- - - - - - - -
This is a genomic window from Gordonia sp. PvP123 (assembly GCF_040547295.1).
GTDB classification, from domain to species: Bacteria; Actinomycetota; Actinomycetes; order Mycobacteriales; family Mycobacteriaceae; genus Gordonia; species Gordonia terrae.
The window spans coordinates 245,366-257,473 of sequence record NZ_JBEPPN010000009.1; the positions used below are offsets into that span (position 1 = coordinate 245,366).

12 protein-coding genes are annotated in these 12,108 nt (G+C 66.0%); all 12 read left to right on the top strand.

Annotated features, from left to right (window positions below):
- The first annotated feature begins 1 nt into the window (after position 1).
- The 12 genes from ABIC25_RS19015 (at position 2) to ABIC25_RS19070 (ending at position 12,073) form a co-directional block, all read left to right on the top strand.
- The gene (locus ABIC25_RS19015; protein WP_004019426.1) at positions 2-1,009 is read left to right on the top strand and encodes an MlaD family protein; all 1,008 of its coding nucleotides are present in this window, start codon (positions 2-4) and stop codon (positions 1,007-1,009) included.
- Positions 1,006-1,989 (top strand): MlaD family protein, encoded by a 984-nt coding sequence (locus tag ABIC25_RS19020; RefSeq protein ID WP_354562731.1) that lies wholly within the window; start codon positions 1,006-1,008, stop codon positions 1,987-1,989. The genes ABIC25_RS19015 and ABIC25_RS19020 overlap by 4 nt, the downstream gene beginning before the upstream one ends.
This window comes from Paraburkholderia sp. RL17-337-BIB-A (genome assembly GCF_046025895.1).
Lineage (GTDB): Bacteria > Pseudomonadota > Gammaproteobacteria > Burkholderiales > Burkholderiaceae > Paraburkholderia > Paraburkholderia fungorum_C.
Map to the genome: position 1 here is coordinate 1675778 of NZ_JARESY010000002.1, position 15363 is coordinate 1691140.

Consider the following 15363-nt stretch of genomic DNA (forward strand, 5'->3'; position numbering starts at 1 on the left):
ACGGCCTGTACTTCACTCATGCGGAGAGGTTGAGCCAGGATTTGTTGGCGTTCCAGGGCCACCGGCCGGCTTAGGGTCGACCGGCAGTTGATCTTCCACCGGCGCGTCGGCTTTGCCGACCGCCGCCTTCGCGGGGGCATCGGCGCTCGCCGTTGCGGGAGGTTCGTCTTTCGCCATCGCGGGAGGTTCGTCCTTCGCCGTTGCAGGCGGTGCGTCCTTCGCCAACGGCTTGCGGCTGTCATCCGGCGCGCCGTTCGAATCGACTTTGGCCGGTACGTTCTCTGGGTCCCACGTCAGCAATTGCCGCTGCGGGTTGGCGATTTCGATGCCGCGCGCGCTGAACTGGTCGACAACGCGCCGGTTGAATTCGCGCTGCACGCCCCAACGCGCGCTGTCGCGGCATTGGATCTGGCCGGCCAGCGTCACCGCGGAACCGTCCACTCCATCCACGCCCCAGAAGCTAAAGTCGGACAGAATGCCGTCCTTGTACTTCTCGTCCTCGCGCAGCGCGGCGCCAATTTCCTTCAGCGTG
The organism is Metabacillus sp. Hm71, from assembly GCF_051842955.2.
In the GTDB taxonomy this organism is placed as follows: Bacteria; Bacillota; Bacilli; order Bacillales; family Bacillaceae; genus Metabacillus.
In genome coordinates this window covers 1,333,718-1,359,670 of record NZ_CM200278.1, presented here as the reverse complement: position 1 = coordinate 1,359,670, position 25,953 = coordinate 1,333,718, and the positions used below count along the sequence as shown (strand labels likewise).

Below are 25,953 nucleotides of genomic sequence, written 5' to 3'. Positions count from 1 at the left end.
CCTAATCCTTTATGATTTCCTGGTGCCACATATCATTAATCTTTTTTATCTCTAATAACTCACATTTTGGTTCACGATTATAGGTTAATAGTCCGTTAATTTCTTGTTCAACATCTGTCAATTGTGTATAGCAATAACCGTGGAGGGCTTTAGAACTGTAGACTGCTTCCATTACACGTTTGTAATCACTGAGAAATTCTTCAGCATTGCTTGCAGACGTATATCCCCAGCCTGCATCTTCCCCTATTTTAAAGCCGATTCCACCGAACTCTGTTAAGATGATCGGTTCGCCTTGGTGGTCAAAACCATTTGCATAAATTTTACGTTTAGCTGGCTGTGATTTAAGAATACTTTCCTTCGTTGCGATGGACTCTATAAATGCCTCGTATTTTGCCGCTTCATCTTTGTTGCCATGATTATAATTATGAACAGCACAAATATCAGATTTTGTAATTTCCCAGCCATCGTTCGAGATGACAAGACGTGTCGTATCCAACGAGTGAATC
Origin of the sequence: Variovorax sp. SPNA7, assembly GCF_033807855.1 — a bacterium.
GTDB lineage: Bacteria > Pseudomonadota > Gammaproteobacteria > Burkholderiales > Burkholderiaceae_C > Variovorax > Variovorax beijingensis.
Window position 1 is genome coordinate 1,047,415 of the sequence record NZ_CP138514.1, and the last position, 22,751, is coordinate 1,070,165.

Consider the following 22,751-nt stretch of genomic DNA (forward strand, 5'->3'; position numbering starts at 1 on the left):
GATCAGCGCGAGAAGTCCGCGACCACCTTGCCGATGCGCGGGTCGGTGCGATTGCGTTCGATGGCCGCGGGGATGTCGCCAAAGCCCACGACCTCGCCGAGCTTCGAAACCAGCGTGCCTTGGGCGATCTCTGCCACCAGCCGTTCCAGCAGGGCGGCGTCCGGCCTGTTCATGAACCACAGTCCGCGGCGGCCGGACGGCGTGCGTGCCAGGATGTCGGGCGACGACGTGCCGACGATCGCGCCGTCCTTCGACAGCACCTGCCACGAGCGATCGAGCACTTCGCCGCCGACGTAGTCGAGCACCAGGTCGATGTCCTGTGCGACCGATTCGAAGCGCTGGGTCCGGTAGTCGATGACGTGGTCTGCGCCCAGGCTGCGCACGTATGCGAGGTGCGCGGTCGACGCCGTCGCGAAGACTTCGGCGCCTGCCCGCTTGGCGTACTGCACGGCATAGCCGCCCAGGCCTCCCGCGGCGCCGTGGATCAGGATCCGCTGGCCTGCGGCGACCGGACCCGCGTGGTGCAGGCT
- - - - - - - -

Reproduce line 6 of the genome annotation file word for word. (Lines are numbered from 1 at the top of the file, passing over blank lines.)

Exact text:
- The first annotated feature begins 1 nt into the window (after position 1).